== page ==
Carolina gives each spa-goer a crystal to hold during treatments
at Xcanatun, a beautifully restored 18th-century hacienda six miles
north of the capital of Mexico’s state of Yucatan, Merida.
The crystal is meant to be carried from then on, she explains,
and its power can be replenished easily if you leave it out for a
day in the sun and a night under a full moon. Carolina is Mayan,
and she’s studied Mayan healing techniques with her grandfather, a
local healer, or shaman. Her quiet power inspires you to carry the
Spas in Mexico are at the forefront of the world movement toward
indigenous treatments and the use of natural products. Who, after
all, wants to travel to another country, another culture, and have
the same treatments offered by the day spa back home?
In Mexico, particularly, with the Mexicans’ affinity for
mysticism along with an ancient tradition of natural healing, it
follows that there will be a unique approach to spa offerings. But
another equally compelling draw for spas in Mexico is their
One of the newest spas to open is Maroma’s Kinan Spa. This
58-room Orient Express resort on the Mayan Riviera (22 miles south
of Cancun) was the first resort in Mexico to open a temazcal, or
ancient sweat lodge.
Kinan Spa is a spectacular indoor and outdoor collection of
treatment rooms and pools, a yoga pavilion and a treatment tower
for private massage with panoramic views of the rich Yucatecan
tropical forest and the turquoise Caribbean. (New spa suites are
scheduled to open this fall with individual massage towers.)
Your clients enter the Kinan spa through 15-foot-high
hand-carved wood gares, and a 40-foot-high palapa roof covers the
reception area and connecting hallway. Treatment rooms are
decorated with stone floors, wrought-iron wall candelabra,
wood-beamed ceilings and mahogany cabinetry.
Kinan also offers spa treatments in cabanas on the white-sand
beach, including the signature God/Goddess Rituals ($400) a
two-hour, two-handed extravaganza, which includes an herbal wrap, a
grape-seed scrub, a plunge into the sea, then a chamomile rinse and
a lomi-lomi massage.
On Mexico’s opposite coast, at the northern tip of the Bay of
Banderas (about a 45-minute drive from Puerto Vallarta) the Four
Seasons Punta Mita’s Apuane Spa has just introduced a Mexican green
coffee slimming wrap (50 minutes, $150) to ease guests through the
shock of appearing tanless in bathing attire. A new after-sun
chilled body wrap is followed by a cool skin-soothing gel made from
Mexican lilies (50 minutes, $135). Apuane is a Huichol Indian word
describing flowing waters used in rituals. (Huichols are the
white-clad Indians who make the work-intense beaded
The Apuane Spa is entered via a dramatic open courtyard
surrounded by a thatched roof. Treatment rooms are lined around yet
another open courtyard filled with flowers and greenery. To
complement the spa’s use of local herbs, minerals and traditional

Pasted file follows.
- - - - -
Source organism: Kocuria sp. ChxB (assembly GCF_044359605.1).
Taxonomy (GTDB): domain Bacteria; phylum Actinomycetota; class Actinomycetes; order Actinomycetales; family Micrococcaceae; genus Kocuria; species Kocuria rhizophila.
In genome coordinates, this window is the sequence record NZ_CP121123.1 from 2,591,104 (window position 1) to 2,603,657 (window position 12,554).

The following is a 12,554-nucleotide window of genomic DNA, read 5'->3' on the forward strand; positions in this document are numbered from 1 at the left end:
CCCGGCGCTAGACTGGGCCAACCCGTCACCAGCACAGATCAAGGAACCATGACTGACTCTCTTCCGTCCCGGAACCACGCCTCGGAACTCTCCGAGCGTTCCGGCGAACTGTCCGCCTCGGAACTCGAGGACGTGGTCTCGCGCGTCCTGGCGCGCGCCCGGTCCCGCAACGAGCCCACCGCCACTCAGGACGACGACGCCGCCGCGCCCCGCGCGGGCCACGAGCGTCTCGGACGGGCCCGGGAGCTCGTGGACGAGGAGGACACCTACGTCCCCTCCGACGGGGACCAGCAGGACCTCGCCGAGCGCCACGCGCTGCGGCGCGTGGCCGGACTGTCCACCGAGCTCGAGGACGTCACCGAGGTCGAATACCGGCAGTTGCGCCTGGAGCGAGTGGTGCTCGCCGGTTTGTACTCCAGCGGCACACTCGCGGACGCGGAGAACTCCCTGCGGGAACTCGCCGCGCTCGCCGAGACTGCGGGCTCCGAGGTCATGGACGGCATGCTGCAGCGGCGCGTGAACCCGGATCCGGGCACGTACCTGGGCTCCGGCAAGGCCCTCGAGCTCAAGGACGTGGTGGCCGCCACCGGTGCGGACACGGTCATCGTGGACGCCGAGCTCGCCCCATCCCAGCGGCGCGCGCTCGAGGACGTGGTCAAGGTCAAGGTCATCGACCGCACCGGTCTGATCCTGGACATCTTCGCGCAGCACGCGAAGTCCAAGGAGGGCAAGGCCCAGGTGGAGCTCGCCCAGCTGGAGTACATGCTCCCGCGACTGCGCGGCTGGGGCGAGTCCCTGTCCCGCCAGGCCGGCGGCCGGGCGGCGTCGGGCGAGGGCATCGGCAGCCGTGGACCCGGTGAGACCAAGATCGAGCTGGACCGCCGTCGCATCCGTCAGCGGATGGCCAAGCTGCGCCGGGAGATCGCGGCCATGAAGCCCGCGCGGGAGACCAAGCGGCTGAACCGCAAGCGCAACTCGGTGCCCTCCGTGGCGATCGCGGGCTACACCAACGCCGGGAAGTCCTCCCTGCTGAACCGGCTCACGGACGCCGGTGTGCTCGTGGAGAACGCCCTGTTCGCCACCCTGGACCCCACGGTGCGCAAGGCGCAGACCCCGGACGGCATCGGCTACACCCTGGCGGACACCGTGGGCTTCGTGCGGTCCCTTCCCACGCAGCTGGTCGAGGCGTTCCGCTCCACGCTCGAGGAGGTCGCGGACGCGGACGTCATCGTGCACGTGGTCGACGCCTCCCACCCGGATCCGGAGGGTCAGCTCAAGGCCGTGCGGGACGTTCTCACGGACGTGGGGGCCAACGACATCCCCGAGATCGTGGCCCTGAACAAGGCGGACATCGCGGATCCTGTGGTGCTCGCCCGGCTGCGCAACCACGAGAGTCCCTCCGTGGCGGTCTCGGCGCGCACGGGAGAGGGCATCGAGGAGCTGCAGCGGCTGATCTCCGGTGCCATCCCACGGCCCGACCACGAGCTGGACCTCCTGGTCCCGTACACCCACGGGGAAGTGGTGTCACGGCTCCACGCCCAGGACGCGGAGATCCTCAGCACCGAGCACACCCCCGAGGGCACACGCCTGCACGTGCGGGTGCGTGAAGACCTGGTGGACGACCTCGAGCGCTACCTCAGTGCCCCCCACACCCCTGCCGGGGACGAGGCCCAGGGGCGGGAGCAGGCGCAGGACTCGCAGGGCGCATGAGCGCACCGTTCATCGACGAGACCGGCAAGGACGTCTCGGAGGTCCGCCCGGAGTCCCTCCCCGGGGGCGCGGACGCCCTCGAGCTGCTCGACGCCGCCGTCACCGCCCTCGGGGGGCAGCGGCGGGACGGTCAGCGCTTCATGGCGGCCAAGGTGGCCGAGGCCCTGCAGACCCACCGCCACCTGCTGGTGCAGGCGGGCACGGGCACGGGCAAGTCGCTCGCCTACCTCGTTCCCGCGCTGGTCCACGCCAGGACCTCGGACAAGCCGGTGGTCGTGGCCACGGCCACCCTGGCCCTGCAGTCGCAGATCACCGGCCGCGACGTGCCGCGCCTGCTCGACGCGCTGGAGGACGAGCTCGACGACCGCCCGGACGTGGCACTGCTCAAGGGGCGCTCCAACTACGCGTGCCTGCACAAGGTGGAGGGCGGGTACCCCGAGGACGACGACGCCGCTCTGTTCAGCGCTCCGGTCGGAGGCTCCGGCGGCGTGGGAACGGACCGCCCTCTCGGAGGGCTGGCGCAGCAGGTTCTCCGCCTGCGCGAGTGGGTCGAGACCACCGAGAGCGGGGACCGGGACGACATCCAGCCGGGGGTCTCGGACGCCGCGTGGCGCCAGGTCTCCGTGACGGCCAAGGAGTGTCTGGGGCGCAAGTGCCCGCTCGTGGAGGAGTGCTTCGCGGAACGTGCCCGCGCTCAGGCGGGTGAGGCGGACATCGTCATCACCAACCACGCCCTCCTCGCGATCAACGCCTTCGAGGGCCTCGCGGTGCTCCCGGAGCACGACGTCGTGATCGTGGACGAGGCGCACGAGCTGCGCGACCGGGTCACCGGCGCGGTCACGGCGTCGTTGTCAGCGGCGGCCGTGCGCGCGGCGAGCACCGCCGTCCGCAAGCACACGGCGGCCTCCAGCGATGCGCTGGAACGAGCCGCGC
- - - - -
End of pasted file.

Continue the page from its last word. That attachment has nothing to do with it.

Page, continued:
treatments, the 150-room-and-suite resort has a cultural center
where guests can read about Mexico’s traditional cultures and speak
Carved into a slate and quartz mountain overlooking a lake, El
Santuario is composed entirely of natural materials and surrounded
by 400 acres of natural preserve. The resort sits in Valle de
Bravo, a 2½-hour drive west of Mexico City. And across the lake
clients will find a 16th-century colonial town.
On the top floor of the curving resort is the 20,000-square-foot
spa, where the waterfall at the entrance is echoed in interior
“crying walls.” The spa’s main passage features a wood platform
overflowing with water, and the 15 treatment rooms all have views
of the lake or waterfall. The relaxation lounge also has lake views
and a dramatic hanging copper fireplace.
Spa-goers can choose from 60 fresh ingredients to be mixed for
treatments, including oxygen therapy, flotation, and temazcal and
janzu treatments a technique similar to watsu, in which a therapist
gently stretches the body while suspended in warm water.
At El Santuario, hiking, mountain biking and watersports add to
the spa experience. But the signature indulgence is the Yenecamu
therapy three hours on a pontoon in the lake, starting with a
Mezcal body scrub, a tequila-and-aloe body wrap and then a massage
($150 per person).
Back at Xcanatun, all of the lotions and scrubs are made from
fresh, local ingredients.
Here, the ideal treatment combination might involve a one-hour
cibche wrap using milk-soaked leaves from a tree unique to the
Yucatan reflexology and a shoulder massage ($50), with a Mayan
honey and flowers massage, and top the treatment off with a
one-hour massage using Yucatecan honey infused with the essence of
local flowers ($55).
Massage is also available in the hacienda’s 18 antique-filled
suites, and is followed by a drink of xtabentun, a Yucatecan
liqueur made of honey and herbs.
And, of course, hang onto that crystal.
Commission: 10 percent
Carretera 307, Km 51
Quintana Roo, Mexico
Four Seasons Punta Mita
Commission: 10 percent
Bahia de Banderas
Commission: 10 percent
Ex Hacienda San Gaspar Carretera,
Valle de Bravo
State of Mexico, Mexico
Commission: 10-13 percent
Km. 12, Merida-